Mapping 'Gross' Bodies: The Regulatory Politics of Disgust

Breanne Fahs

Introduction

Sara Ahmed said, ‘Emotions should not be regarded as psychological states, but as social and cultural practices’ (2004, 9). Critical feminist scholarship on embodiment and women’s lived experiences of their bodies has resituated and reframed the way that social scientists understand the discipline, control, and regulation of bodies (Foucault 1995). As a malleable site of cultural anxieties (Bordo 2003), personal distress and self-objectification (Johnston-Robledo et al. 2007), pleasure and satisfaction (Fahs 2011b), cultural rebellion (Bobel and Kwan 2011), frank oppression (Owen 2012), or affiliation to various social identities (Hill Collins 2000), the body and its role as a social entity cannot be overstated. More specifically, psychologists, body image researchers, and critical feminist scholars have argued that women mould and shape their

B. Fahs(*)

Arizona State University, Glendale, AZ, USA © The Author(s) 2017

A.S. Elias et al. (eds.), Aesthetic Labour,

DOI 10.1057/978-1-137-47765-1_4

bodies to emulate ‘ideals’ of youth, heterosexuality, ability, whiteness, and thinness (Bordo 2003; Ringrose and Walkerdine 2008; Tiggemann and Lewis 2004).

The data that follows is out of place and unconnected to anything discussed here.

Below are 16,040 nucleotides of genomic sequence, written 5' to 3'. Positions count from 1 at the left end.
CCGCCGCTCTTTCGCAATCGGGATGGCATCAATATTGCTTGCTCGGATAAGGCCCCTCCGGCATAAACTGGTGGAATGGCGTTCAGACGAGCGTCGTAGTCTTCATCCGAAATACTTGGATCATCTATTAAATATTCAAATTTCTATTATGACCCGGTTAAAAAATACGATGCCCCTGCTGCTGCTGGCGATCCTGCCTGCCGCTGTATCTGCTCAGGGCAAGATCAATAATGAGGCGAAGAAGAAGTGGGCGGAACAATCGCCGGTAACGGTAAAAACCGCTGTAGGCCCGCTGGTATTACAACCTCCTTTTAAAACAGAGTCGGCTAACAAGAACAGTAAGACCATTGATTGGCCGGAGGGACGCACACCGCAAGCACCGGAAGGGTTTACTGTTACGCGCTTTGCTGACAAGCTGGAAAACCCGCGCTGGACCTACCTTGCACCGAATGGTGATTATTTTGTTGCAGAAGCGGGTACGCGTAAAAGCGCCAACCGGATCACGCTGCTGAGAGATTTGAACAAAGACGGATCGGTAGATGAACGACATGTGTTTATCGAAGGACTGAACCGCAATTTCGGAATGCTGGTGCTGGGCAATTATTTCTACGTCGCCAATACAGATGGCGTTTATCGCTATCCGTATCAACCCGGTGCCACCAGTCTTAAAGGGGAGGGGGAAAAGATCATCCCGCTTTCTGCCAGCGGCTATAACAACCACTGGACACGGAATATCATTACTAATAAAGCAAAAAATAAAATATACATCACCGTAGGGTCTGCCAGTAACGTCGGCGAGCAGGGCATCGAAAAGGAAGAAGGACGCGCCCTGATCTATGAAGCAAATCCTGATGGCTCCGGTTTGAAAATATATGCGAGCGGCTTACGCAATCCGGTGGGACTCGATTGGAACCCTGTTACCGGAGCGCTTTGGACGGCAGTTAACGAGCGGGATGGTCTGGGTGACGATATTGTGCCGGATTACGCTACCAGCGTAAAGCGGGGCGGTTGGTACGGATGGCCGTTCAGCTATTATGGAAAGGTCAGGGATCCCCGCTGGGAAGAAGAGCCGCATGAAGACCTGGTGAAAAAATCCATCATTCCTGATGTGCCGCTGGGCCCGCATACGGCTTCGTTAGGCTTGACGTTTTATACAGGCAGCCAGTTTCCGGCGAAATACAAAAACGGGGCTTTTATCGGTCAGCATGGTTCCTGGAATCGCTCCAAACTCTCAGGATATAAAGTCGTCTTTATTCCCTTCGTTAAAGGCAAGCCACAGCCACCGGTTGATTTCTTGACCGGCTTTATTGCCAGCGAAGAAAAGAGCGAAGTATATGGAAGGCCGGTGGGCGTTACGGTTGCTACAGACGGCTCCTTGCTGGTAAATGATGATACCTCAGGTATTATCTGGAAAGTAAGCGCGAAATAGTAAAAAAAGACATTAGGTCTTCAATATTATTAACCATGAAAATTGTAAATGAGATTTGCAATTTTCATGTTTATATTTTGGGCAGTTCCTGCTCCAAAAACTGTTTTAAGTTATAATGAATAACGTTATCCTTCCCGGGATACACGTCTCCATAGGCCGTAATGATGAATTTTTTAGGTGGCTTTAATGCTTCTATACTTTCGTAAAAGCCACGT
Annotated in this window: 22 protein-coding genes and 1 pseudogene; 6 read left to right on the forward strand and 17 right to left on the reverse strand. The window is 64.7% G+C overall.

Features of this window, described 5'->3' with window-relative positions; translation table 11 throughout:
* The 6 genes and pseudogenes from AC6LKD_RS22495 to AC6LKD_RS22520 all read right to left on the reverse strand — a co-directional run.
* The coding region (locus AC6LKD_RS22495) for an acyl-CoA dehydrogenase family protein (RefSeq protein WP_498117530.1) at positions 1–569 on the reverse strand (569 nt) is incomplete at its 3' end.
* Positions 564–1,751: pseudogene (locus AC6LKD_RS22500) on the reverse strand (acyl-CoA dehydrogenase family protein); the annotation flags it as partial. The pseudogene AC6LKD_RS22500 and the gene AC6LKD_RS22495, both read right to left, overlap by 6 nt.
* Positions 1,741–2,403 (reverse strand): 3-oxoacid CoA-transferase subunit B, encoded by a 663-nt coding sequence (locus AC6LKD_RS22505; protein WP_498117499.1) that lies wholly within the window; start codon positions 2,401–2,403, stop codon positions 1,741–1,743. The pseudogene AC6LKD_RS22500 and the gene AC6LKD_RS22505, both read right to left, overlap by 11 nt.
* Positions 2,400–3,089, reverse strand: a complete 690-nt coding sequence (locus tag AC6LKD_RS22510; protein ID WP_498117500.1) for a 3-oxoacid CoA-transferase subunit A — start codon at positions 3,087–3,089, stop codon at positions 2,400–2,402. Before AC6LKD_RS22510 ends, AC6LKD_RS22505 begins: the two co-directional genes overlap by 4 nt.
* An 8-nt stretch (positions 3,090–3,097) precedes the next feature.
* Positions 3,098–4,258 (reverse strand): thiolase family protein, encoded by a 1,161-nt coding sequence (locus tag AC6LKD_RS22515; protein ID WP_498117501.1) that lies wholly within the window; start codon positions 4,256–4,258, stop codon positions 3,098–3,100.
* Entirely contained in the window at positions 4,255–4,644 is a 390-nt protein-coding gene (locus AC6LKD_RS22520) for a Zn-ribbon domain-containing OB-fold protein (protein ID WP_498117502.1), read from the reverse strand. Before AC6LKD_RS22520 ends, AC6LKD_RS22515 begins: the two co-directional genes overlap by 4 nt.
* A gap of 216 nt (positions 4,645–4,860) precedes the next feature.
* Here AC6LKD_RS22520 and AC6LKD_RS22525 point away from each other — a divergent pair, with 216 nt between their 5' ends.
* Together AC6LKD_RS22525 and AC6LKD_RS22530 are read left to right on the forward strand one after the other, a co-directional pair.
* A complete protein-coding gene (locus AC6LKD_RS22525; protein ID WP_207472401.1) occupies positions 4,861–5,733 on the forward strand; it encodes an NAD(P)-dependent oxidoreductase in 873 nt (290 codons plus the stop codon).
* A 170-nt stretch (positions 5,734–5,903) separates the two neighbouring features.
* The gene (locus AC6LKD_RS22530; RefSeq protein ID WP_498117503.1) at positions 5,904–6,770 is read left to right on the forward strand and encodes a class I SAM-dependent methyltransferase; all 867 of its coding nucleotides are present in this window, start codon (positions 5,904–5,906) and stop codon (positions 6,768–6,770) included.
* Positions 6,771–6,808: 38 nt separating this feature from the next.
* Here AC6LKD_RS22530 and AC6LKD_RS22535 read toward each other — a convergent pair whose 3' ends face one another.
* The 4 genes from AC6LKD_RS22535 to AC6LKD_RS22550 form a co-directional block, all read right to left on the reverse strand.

While most work focuses on cognitions or social interactions, less work has examined the affective and emotional components of bodily labour, that is, the way that emotions like disgust and dread may serve as regulatory devices for women to think about, and ‘contain’, their unruly bodies. Note that bodily labour also involves aspects of ‘deep acting’, where individuals modify their inner feelings, while aesthetic labour can sometimes involve either ‘shallow acting’, modifying expressions or performances of the self, or ‘deep acting’ (see Grandey 2003). While disgust as an emotion has appeared in some psychological literatures, most often framed as a device of moral regulation (Bjorklund and Hursti 2004; Inbar et al. 2012) and attitudes toward sexual minorities (Herek 1988), feminist theorists have not typically used disgust to examine the visceral qualities of body shame, dissatisfaction, and self-regulation among women. As such, this chapter draws from interviews from a diverse community sample of 20 women to examine how women use the emotion of disgust to police and regulate their own, and other women’s, bodies. Specifically, I examine fatness, body hair and pubic hair, and menstrual sex as key sites to map ‘gross’ bodies in order to explore the outcomes and implications of women’s self-regulation around body norms and practices.

 
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